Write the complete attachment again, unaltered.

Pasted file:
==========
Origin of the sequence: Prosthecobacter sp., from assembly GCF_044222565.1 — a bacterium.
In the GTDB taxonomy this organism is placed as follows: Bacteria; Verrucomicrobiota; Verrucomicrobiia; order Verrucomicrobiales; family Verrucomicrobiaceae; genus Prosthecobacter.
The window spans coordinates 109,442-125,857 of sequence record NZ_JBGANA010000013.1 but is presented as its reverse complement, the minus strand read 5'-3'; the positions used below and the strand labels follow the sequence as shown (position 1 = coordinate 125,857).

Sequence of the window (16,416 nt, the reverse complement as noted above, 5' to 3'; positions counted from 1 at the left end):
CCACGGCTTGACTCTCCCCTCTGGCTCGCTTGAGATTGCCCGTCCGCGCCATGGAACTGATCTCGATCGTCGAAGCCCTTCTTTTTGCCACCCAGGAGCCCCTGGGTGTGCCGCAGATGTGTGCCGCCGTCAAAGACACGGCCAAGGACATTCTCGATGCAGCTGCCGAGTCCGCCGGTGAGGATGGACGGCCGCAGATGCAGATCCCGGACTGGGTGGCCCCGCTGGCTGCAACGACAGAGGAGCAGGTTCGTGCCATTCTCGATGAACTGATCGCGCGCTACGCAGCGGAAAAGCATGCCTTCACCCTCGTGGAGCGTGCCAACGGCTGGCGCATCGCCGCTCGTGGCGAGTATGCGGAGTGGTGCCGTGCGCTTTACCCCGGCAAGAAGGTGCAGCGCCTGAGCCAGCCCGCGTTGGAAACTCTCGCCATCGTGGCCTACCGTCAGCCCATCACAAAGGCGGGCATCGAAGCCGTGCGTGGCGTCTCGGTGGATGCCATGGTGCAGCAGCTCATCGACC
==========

Origin of the sequence: Prosthecobacter sp., from assembly GCF_044222565.1 — a bacterium.
In the GTDB taxonomy this organism is placed as follows: Bacteria; Verrucomicrobiota; Verrucomicrobiia; order Verrucomicrobiales; family Verrucomicrobiaceae; genus Prosthecobacter.
The window spans coordinates 109,442-125,857 of sequence record NZ_JBGANA010000013.1 but is presented as its reverse complement, the minus strand read 5'-3'; the positions used below and the strand labels follow the sequence as shown (position 1 = coordinate 125,857).

Sequence of the window (16,416 nt, the reverse complement as noted above, 5' to 3'; positions counted from 1 at the left end):
CCACGGCTTGACTCTCCCCTCTGGCTCGCTTGAGATTGCCCGTCCGCGCCATGGAACTGATCTCGATCGTCGAAGCCCTTCTTTTTGCCACCCAGGAGCCCCTGGGTGTGCCGCAGATGTGTGCCGCCGTCAAAGACACGGCCAAGGACATTCTCGATGCAGCTGCCGAGTCCGCCGGTGAGGATGGACGGCCGCAGATGCAGATCCCGGACTGGGTGGCCCCGCTGGCTGCAACGACAGAGGAGCAGGTTCGTGCCATTCTCGATGAACTGATCGCGCGCTACGCAGCGGAAAAGCATGCCTTCACCCTCGTGGAGCGTGCCAACGGCTGGCGCATCGCCGCTCGTGGCGAGTATGCGGAGTGGTGCCGTGCGCTTTACCCCGGCAAGAAGGTGCAGCGCCTGAGCCAGCCCGCGTTGGAAACTCTCGCCATCGTGGCCTACCGTCAGCCCATCACAAAGGCGGGCATCGAAGCCGTGCGTGGCGTCTCGGTGGATGCCATGGTGCAGCAGCTCATCGACC